Tagged With u-verse

2

newVideoPlayer( {"type":"video","player":"http://www.viddler.com/player/dc868d65/","customParams":{"flashVars":"fake=1"},"width":570,"height":360,"ratio":0.5625,"flashData":"","embedName":null,"objectId":null,"noEmbed":false,"source":"viddler","wrap":true,"agegate":false} );

Using the iPhone and Android phones as touch remotes is effectively old school at this point. Next up, telling your TV what to watch - which is what's next for AT&T and likely, U-Verse customers.

0

newVideoPlayer( {"type":"video","player":"http://www.viddler.com/player/4ab21bc0/","customParams":{"flashVars":"fake=1"},"width":570,"height":360,"ratio":0.5625,"flashData":"","embedName":null,"objectId":null,"noEmbed":false,"source":"viddler","wrap":true,"agegate":false} );

AT&T's U-Verse app for Windows Phone 7 is fairly snazzy. It's got a full programming guide with DVR remote controls, and you can also download shows to watch later (no streaming yet, boo).

0

AT&T is going to sell its U-Verse TV and internet service at Wally World and Circuit City in areas where it's available, hoping to juice adoption rates. Which means that Walmart's odd metamorphosis into a place you can legitimately go gadget shopping (at 3AM while completely hammered, which, let's be honest, is the real appeal here) is nearly complete.

0

AT&T is figuring out options for linking U-Verse to the iPhone, and plans on eventually introducing services that'll meld the two into an all encompassing home theatre system. Features being developed include using the phone as a remote control, listening to voicemail on TV, downloading shows from DVRs onto iPhones and virtually hurling tomatoes at the screen. Is it weird that the last feature is the one I'm most excited about?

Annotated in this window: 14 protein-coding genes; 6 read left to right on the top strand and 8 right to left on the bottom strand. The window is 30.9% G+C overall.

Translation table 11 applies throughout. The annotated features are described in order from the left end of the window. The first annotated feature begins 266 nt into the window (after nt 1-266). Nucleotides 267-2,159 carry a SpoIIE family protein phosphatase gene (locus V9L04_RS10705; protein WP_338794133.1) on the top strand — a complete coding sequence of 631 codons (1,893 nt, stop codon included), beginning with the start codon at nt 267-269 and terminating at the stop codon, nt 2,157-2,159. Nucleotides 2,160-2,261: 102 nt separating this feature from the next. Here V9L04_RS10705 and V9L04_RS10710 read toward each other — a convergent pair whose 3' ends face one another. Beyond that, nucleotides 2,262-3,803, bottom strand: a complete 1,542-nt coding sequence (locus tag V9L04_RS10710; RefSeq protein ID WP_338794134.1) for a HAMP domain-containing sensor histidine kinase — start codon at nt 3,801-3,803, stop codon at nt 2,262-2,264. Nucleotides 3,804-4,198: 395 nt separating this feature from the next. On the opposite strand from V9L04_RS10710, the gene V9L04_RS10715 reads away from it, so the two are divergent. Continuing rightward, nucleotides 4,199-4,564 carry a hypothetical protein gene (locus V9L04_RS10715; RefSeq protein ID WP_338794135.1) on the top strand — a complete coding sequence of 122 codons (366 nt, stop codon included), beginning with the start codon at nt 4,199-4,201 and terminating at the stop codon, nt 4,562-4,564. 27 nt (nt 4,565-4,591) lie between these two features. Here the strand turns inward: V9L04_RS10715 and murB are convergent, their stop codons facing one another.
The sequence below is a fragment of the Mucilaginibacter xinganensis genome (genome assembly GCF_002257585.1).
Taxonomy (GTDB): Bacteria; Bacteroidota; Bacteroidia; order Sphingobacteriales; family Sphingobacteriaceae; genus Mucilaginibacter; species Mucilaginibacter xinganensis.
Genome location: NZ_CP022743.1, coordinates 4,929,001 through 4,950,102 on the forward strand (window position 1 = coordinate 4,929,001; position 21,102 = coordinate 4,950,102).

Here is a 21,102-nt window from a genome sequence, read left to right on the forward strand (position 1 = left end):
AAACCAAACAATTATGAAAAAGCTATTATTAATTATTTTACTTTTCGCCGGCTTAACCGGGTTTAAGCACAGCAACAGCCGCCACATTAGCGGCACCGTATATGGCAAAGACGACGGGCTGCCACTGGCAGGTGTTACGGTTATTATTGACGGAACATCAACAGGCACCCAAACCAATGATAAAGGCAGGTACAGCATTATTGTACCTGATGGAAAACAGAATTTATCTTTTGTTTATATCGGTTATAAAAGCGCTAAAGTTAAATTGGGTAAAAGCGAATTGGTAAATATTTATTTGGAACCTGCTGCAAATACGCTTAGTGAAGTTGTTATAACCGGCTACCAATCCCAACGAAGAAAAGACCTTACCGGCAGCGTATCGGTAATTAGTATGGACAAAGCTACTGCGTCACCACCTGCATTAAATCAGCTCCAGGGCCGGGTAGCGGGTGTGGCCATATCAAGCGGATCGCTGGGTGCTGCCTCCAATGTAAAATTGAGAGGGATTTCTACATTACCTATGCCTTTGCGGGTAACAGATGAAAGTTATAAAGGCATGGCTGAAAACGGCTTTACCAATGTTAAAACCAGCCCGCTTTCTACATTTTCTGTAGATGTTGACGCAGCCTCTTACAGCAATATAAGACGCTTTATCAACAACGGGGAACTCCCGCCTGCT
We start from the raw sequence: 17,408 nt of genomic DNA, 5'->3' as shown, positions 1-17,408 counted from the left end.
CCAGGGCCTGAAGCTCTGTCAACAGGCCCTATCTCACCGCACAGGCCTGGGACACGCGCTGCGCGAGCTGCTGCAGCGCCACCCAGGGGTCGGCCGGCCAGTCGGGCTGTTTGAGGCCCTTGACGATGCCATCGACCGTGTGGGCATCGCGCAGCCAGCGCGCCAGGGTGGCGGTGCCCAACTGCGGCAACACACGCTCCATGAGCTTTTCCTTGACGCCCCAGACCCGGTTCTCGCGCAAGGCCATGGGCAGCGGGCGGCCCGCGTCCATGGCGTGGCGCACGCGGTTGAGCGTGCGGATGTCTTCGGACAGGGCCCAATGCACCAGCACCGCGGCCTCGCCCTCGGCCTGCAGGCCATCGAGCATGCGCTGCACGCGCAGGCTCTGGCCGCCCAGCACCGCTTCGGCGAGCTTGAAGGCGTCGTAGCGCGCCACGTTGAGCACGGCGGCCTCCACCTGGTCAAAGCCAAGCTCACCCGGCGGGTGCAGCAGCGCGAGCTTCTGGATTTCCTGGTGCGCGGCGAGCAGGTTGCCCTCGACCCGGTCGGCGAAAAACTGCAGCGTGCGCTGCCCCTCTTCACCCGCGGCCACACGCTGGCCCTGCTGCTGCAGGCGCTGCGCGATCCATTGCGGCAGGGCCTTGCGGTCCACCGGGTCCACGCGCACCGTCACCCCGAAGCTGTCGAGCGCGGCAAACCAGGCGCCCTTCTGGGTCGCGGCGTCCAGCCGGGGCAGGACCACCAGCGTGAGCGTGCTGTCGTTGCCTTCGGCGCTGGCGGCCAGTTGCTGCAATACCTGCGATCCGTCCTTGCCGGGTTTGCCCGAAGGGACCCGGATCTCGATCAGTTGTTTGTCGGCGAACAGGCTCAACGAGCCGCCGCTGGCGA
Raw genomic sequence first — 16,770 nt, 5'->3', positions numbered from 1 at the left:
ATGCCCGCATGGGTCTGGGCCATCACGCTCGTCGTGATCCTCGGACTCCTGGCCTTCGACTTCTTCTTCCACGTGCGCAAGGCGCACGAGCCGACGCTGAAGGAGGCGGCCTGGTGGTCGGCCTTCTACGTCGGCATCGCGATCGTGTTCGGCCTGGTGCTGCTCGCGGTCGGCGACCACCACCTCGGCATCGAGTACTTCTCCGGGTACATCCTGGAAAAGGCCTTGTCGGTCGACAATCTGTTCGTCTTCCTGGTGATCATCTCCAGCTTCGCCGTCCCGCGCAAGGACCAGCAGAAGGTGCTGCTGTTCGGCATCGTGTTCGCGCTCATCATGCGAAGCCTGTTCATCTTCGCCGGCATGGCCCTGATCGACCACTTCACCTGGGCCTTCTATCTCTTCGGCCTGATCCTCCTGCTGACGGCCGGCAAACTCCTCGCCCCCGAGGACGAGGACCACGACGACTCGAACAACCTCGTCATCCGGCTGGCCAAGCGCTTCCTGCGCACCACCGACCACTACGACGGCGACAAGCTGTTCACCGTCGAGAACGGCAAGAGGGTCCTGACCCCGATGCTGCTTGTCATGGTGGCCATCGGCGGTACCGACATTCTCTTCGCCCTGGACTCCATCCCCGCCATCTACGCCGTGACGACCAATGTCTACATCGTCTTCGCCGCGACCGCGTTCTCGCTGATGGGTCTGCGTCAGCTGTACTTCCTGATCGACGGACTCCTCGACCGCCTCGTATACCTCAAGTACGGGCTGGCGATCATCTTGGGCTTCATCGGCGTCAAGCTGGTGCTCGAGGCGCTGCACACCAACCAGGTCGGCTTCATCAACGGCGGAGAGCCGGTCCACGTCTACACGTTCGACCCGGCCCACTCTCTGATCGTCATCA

0

AT&T's just updated its terms of service for broadband customers, and starting next month, if you're a heavy downloader, get ready to have your connection squeezed to a trickle. While they haven't implemented usage caps a la Comcast (yet) they are using a similar traffic management technique starting on Oct. 18 that will slow down your whole connection if you're "using other U-verse services in a manner that requires high bandwidth."

0

In an attempt to one-up Verizon's FiOS, AT&T has finally rolled out a new software update for its U-verse service that'll let subscribers watch recorded shows on up to eight different TV sets. FiOS only offers multiroom DVR for seven different televisions currently. The feature is already available in San Francisco an nearby subscriber cities, but ought to be rolled out to the rest of the Bay Area this week. While I'm sure this is a welcome change for anyone who's been using U-Verse, I doubt being able to DVR on one extra set will help AT&T gain the ground it so desperately craves.